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Wound Care

The Vascular Institute of Chattanooga’s mission is to diagnose and treat vascular disease – the common cause of non-healing wounds. Our wound care program allows us to provide a full suite of services to patients while they are in our care for treatment of their vascular, arterial, or venous insufficiency.

Extremity Wound Care

The benefits of the VIC extremity wound care program are optimized healing times, infection control, scar reduction, and an individualized plan for each patient.  The VIC wound care team has certified PAD wound care specialists. We evaluate, diagnose, and treat the underlying cause of wounds for patients at all VIC locations.

Causes of Non-Healing Wounds

Arterial Insufficiency, Venous Insufficiency, Chronic Infection, Bio-Mechanical Condition, and Poor Nutrition

Risk Factors of Non-Healing Wounds

Non-healing wounds can be a symptom of Peripheral Artery Disease (PAD). Risk factors for PAD include diabetes, uncontrolled hypertension, chronic smoking, hypercholesterol state, and advanced age. Other risk factors for non-healing wounds include Deep Vein Thrombosis and varicose veins. If you have a draining, expanding, or painful wound that is not healing, contact the VIC team to schedule an appointment.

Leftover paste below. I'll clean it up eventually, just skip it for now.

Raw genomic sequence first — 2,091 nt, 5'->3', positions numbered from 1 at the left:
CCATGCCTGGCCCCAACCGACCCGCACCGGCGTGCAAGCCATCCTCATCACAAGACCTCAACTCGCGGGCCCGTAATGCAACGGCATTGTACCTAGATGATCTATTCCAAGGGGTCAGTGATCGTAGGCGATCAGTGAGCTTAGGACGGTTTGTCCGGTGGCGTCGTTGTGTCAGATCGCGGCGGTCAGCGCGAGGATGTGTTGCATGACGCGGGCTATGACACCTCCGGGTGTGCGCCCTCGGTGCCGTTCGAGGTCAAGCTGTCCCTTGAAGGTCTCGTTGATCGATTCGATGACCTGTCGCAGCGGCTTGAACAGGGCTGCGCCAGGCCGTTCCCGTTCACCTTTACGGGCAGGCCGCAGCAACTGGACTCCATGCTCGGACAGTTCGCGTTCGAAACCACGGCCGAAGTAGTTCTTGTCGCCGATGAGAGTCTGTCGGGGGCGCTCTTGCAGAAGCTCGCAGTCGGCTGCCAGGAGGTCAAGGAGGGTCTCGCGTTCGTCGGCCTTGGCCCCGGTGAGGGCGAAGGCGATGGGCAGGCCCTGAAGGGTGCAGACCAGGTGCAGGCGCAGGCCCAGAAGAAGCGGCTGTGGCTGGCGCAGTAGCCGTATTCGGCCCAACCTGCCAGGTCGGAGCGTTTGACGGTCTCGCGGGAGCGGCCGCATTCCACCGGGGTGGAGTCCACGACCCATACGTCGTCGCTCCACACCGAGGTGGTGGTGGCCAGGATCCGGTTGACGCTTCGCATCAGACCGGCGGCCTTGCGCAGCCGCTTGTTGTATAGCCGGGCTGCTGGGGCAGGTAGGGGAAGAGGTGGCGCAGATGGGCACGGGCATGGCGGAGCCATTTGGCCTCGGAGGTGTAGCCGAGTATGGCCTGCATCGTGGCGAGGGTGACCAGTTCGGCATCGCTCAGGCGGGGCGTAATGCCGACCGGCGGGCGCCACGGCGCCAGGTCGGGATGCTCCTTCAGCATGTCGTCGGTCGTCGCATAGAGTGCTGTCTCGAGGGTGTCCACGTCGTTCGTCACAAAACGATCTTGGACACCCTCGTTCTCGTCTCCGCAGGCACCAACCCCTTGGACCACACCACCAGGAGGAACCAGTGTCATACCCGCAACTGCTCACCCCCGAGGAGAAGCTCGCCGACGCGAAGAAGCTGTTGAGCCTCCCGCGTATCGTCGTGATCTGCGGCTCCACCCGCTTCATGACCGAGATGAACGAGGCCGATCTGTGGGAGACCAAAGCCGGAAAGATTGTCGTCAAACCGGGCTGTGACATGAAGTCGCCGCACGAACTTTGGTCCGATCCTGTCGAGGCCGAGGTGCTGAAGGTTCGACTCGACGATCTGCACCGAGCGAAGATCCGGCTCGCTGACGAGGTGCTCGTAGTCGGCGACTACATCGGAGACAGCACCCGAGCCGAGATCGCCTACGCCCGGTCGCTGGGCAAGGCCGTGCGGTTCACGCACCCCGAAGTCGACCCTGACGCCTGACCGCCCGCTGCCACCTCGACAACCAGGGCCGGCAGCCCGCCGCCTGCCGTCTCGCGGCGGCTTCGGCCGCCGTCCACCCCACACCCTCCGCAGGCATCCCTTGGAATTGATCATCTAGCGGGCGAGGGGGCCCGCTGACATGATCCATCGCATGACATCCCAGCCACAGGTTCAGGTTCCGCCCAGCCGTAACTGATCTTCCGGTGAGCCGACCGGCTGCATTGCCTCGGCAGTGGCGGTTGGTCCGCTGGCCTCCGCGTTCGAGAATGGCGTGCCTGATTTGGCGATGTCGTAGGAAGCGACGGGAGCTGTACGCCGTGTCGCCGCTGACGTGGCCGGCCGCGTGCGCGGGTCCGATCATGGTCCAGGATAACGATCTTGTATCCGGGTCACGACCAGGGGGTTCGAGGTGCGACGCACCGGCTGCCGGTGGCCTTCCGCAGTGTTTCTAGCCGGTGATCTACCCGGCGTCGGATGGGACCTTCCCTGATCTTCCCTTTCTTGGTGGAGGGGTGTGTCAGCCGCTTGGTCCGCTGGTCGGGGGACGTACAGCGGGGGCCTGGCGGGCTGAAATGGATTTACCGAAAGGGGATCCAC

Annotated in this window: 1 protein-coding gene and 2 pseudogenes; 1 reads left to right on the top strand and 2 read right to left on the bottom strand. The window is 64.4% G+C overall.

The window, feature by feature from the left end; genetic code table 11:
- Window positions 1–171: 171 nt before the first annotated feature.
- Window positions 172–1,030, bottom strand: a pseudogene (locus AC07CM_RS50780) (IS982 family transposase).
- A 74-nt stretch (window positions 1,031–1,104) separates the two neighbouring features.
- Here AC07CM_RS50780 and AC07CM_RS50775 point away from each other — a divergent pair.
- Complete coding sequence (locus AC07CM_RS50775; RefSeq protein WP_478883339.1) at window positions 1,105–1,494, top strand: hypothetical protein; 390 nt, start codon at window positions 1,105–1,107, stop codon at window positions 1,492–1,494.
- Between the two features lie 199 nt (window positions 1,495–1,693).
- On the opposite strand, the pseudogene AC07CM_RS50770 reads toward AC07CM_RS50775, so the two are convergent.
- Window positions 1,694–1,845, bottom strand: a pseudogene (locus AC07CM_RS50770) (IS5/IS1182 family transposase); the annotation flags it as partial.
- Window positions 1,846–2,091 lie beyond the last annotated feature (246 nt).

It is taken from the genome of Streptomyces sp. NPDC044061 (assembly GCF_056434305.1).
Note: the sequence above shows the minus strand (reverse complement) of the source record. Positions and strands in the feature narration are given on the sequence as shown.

Diagnosis of Non-Healing Wounds

The wound is the symptom or problem the patient deals with, but the underlying cause of the wound needs to be discovered and treated to be successful for wound care. The VIC intake process, history and physical with our provider team, and appropriate ultrasound testing can lead to the diagnosis – the first step to healing.

Treatment for Non-Healing Wounds

Treating the underlying diagnosis for the cause of the non-healing wound is the first step to closing a wound. The second step, of course, is excellent wound care.

Prevention of Non-Healing Wounds

Prevention of recurrence of a chronic wound is critical for long-term health after the wound has closed. This is an individualized discussion and process.

Progression of Non-Healing Wounds

Disease progression is the feared outcome with PAD and a chronic non-healing wound and can lead to partial foot amputation, leg amputation, hospitalization, sepsis, and possible death. In patients with venous disease, limb loss is very rare, but hospitalization can occur with cellulitis (skin infection), chronic draining malodorous painful wounds that affect daily life, work, and social engagement.


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